• employ the militia for the public safety,
    • lay embargoes, or prohibit the exportation of any commodity, for any term not exceeding thirty days, at any one time
    • fill vacancies in appointments made by the General Assembly by granting a temporary commission, which shall expire at the end of the next session of the Assembly
  • exercise all the other executive powers of government, subject to the provisions of the Constitution and according to the laws of the State.

The Constitution provides that the Governor, Judges of the Supreme Court of Law and Equity, Judges of Admiralty, and Attorney-General, shall have adequate salaries during their continuance in office.
Prohibits ...
  • There shall be no establishment of any one religious church or denomination in this State, in preference to any other ... neither shall any person be compelled to attend any place of worship contrary to his own faith or judgment, ... but all persons shall be at liberty to exercise their own mode of worship ... however, this does not exempt preachers of treasonable or seditious discourses or from legal trial and punishment.
  • No person, who shall deny the being of God, the truth of the Protestant religion, or the divine authority either the Old or New Testaments ... or who shall hold religious principles incompatible with the freedom and safety of the State, shall hold any office or place of trust or profit in the civil department within this State.
  • Govermental Positions
    • no member of the Council of State shall have a seat in the General Assembly.
    • No functioning Treasurer, Judge of the Supreme Court of Law or Equity, Judge of Admiralty, Secretary of this State, Attorney-General, Clerk of any Court of Record, clergyman or preacher of the gospels ... military officers nor contracted suppliers of the military ... shall concurrently have a seat in the General Assembly or Council of State.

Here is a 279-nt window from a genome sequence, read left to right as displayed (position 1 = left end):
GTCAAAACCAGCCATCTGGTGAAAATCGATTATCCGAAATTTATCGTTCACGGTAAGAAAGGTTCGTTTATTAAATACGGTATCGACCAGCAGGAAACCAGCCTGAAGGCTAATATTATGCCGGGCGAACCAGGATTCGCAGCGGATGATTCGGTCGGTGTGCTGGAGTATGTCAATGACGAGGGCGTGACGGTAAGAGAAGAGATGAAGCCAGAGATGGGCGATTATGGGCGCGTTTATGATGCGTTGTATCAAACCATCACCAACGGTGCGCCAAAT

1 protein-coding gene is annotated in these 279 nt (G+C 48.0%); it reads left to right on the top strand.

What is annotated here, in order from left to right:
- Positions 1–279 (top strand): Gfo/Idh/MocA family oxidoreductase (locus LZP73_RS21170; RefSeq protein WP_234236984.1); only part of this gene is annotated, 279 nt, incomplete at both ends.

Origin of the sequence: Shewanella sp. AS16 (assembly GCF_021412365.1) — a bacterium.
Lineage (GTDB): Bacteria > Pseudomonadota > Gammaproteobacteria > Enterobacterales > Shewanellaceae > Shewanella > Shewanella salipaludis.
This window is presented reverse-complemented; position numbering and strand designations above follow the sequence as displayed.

• No person shall hold than one lucrative office, at any one time ... however, no appointments in the militia, or to the office of Justice of the Peace, shall be considered a lucrative office.
State SealOther Notable Provisions:
  • There shall be a seal of this State, kept by the Governor, and used by him, as occasion may require; it shall be called "The Great Seal of the State of North Carolina," and be affixed to all grants and commissions.
  • Foreigners, after having first taken an oath of allegiance to the state, shall have the right to acquire, hold, and transfer land, or other real estate ... and, after one year's residence, be deemed a free citizen.
  • schools shall be established by the Legislature, for the convenient instruction of youth, with such salaries to the masters, paid by the public ... and all useful learning shall be duly encouraged, and promoted, in one or more universities.
  • any member of either house of the Assembly had the right to dissent from, and protest against, any act or resolve... and have the reasons of his dissent made part of the public record.

They did good! John did good too ... his influence is seen throughout. My personal, singular opine is that under a constitution of this form, it would have been far less likely that we should find ourselves confronted with the consuming cancer with which we're now concerned.

Miss MaudeIt's that time again ... known in these parts as déjà vu all over again. Without your comments, it is all but much ado ... they are the sweet feed what fuels Miss Maude Murray ... please leave yours in the sweet feed depository, a.k.a. "The General Discussion Area" ... see you there!

I wish to thank my representative assembly of one ... well Done!

Well it would have been,, had I not usurped all the powers as governor of the Shop when the patrons didn't speak up ... and represented him, instead of him, me. Rest assured that he will be reelected for another term ... back again, when we next convene ... under a constitution of his design.

If I should then change me view, just call me Sue.